Queensland updates medicinal cannabis laws

Morgan Liotta

4/04/2019 2:01:55 PM

The State Government has passed new legislation designed to streamline access for ‘seriously ill’ patients.

Medicinal cannabis oil
Changes to Queensland laws will allow medicinal cannabis to sit under the same class as Schedule 8 or Schedule 4 medicines. (Image: Alex Murray)

The Public Health (Medicinal Cannabis) Act 2016 has been revoked to introduce new legislation that makes it easier for patients and doctors to access medicinal cannabis for ‘seriously ill Queenslanders’.
The changes will allocate medicinal cannabis under the same class as other drugs of addiction (Schedule 8 medicines) or prescription drugs (Schedule 4).
State Minister for Health and Ambulance Services Steven Miles said the new legislation will help to simplify the prescription process, a move for which the RACGP has previously called.
‘Our Government is committed to improving pathways for Queensland patients to access medicinal cannabis, and this new legislation joins some of the most progressive laws in the country,’ Minister Miles said.
‘This law change will significantly streamline the prescription process by removing state-level approval and will ensure patients have access to the treatment they need sooner.’
The RACGP’s current position on medicinal cannabis advises that ‘further research is warranted and desirable to clarify the uncertainties of the relative efficacy and safety of medical cannabis products’, while The regulatory framework for medicinal use of cannabis products outlines the RACGP’s belief that a national framework should be developed and include consistency of prescribing laws across jurisdictions.
‘The RACGP welcomes anything to make it easier for patients to access therapy – anything that makes it easier is a good thing,’ RACGP President Dr Harry Nespolon said to newsGP regarding the new legislation in Queensland.
‘Currently, it is relatively complicated to get a prescription and this is the beginning of understanding the role of medicinal cannabis, as there is no doubt there are groups of patients who could potentially benefit from it.’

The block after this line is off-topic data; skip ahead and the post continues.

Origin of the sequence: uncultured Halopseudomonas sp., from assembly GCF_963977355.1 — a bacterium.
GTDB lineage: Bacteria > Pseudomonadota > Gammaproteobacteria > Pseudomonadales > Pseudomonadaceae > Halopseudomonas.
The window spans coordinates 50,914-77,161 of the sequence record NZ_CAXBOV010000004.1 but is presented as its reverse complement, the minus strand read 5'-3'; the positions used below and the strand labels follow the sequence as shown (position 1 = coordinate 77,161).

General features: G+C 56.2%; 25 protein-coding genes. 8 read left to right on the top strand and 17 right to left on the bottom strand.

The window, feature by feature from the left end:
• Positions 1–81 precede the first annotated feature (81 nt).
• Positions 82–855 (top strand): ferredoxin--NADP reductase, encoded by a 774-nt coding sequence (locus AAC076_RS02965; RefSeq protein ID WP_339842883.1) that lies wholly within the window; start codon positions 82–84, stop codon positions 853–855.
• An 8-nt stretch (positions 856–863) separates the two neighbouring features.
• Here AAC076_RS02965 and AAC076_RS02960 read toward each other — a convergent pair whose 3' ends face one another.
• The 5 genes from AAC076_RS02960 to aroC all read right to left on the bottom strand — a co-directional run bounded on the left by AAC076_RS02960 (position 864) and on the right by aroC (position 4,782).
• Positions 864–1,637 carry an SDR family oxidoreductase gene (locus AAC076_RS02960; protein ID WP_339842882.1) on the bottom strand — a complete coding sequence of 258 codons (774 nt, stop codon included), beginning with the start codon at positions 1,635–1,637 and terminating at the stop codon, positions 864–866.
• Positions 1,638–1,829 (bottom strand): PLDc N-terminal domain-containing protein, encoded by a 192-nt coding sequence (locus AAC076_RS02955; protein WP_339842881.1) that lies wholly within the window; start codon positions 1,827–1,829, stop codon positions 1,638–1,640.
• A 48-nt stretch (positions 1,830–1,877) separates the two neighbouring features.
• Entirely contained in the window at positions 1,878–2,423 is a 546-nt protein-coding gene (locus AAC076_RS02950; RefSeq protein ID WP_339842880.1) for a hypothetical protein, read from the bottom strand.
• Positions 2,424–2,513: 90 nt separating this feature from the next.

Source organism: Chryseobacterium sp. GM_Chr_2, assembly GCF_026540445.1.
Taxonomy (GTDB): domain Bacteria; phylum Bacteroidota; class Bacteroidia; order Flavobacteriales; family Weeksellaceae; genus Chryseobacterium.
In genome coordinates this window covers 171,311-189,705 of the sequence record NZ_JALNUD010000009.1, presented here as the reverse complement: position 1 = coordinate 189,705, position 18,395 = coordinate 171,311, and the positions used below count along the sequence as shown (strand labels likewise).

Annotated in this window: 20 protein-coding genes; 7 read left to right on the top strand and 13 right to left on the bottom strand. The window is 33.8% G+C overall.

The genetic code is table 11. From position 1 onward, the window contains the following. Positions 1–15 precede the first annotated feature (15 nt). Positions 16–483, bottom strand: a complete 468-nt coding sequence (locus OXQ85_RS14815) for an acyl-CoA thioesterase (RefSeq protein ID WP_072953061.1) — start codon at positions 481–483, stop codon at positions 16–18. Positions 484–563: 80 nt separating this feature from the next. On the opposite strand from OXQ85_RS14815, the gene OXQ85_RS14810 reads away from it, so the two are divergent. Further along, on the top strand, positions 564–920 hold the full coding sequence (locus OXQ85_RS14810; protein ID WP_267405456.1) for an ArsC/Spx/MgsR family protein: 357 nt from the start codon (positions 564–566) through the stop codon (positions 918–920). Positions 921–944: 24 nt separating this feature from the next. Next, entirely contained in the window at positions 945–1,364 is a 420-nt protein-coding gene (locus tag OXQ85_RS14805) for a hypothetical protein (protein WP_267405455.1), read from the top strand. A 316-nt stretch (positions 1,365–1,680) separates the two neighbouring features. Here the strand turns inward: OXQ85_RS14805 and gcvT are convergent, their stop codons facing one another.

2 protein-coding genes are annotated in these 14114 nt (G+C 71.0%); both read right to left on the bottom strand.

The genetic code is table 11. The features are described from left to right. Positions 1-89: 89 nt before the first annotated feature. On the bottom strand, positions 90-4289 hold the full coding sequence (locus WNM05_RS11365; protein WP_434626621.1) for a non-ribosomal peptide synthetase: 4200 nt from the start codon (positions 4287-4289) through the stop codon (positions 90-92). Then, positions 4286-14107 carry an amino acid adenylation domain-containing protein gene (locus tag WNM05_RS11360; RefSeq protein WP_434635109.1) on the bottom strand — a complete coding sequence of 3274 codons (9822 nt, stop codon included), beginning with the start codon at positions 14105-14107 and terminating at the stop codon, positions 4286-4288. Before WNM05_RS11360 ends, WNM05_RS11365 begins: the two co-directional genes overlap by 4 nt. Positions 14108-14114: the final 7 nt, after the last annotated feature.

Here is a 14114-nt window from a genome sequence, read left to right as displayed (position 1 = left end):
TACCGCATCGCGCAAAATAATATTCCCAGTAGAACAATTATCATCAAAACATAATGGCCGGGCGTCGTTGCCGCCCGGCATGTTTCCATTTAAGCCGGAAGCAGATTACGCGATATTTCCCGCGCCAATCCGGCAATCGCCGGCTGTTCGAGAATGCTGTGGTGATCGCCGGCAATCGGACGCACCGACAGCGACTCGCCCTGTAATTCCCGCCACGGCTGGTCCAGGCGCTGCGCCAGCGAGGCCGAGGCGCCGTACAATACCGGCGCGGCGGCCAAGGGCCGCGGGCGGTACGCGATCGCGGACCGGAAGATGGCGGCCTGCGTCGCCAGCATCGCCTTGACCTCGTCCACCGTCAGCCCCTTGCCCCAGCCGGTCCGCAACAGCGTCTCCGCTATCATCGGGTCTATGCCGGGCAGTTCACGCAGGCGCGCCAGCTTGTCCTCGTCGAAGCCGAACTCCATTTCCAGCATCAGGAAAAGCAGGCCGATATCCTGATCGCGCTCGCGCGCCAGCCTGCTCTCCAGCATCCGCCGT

Dr Nespolon said that although medicinal cannabis can be a useful agent with many potential uses, it is usually the last, rather than first, treatment option.
‘One barrier is the inability to drive, and only time and further research will tell,’ he said.
‘Before GPs prescribe [medicinal cannabis], they need to understand the process which is available through state and territory websites and go through TGA [Therapeutic Goods Administration] requirements.’
Minister Miles highlighted that the changes to Queensland laws act as a stepping stone for a nationally consistent approach to prescribing medicinal cannabis.
‘Now that the treatment has progressed [in Queensland], it makes sense for a nationally consistent approach and for the TGA to take carriage of the prescription process,’ he said.
Minister Miles also confirmed there are several Queensland-based companies working towards having medicinal cannabis products produced locally, which he said will ‘help improve access for people and reduce costs for these increasingly important medicines’.
It will remain illegal for the Queensland public to grow cannabis for medical purposes, and non-specialist medical practitioners will still require state-based approval for Schedule 8 medicinal cannabis.

medicinal cannabis prescribing Queensland

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